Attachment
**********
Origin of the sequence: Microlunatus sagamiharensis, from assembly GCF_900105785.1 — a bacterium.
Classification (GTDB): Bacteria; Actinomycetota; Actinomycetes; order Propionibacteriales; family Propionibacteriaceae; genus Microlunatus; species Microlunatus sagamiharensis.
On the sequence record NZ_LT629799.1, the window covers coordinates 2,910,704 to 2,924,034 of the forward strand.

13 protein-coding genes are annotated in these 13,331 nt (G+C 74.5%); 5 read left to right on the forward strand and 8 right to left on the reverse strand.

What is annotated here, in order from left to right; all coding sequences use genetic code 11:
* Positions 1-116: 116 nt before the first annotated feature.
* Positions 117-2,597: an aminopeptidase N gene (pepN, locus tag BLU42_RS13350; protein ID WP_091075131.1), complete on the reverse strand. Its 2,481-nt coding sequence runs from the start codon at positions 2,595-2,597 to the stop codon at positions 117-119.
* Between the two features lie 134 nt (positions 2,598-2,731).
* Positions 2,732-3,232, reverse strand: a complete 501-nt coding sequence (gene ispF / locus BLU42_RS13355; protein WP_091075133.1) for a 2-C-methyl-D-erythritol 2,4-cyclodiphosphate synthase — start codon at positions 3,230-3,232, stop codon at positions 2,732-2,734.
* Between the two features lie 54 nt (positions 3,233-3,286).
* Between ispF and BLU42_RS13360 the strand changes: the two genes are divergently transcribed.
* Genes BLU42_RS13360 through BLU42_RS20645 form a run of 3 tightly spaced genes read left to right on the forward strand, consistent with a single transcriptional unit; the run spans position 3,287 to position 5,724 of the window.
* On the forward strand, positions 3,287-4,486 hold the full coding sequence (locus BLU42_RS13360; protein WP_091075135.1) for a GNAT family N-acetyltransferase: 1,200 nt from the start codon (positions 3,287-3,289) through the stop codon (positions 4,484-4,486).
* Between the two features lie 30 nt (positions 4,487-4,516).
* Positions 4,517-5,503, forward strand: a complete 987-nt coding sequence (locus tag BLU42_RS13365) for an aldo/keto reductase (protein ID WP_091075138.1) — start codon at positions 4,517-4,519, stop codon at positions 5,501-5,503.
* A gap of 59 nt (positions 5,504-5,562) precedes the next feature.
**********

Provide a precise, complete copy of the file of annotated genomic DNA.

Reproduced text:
Origin of the sequence: Microlunatus sagamiharensis, from assembly GCF_900105785.1 — a bacterium.
Classification (GTDB): Bacteria; Actinomycetota; Actinomycetes; order Propionibacteriales; family Propionibacteriaceae; genus Microlunatus; species Microlunatus sagamiharensis.
On the sequence record NZ_LT629799.1, the window covers coordinates 2,910,704 to 2,924,034 of the forward strand.

13 protein-coding genes are annotated in these 13,331 nt (G+C 74.5%); 5 read left to right on the forward strand and 8 right to left on the reverse strand.

What is annotated here, in order from left to right; all coding sequences use genetic code 11:
* Positions 1-116: 116 nt before the first annotated feature.
* Positions 117-2,597: an aminopeptidase N gene (pepN, locus tag BLU42_RS13350; protein ID WP_091075131.1), complete on the reverse strand. Its 2,481-nt coding sequence runs from the start codon at positions 2,595-2,597 to the stop codon at positions 117-119.
* Between the two features lie 134 nt (positions 2,598-2,731).
* Positions 2,732-3,232, reverse strand: a complete 501-nt coding sequence (gene ispF / locus BLU42_RS13355; protein WP_091075133.1) for a 2-C-methyl-D-erythritol 2,4-cyclodiphosphate synthase — start codon at positions 3,230-3,232, stop codon at positions 2,732-2,734.
* Between the two features lie 54 nt (positions 3,233-3,286).
* Between ispF and BLU42_RS13360 the strand changes: the two genes are divergently transcribed.
* Genes BLU42_RS13360 through BLU42_RS20645 form a run of 3 tightly spaced genes read left to right on the forward strand, consistent with a single transcriptional unit; the run spans position 3,287 to position 5,724 of the window.
* On the forward strand, positions 3,287-4,486 hold the full coding sequence (locus BLU42_RS13360; protein WP_091075135.1) for a GNAT family N-acetyltransferase: 1,200 nt from the start codon (positions 3,287-3,289) through the stop codon (positions 4,484-4,486).
* Between the two features lie 30 nt (positions 4,487-4,516).
* Positions 4,517-5,503, forward strand: a complete 987-nt coding sequence (locus tag BLU42_RS13365) for an aldo/keto reductase (protein ID WP_091075138.1) — start codon at positions 4,517-4,519, stop codon at positions 5,501-5,503.
* A gap of 59 nt (positions 5,504-5,562) precedes the next feature.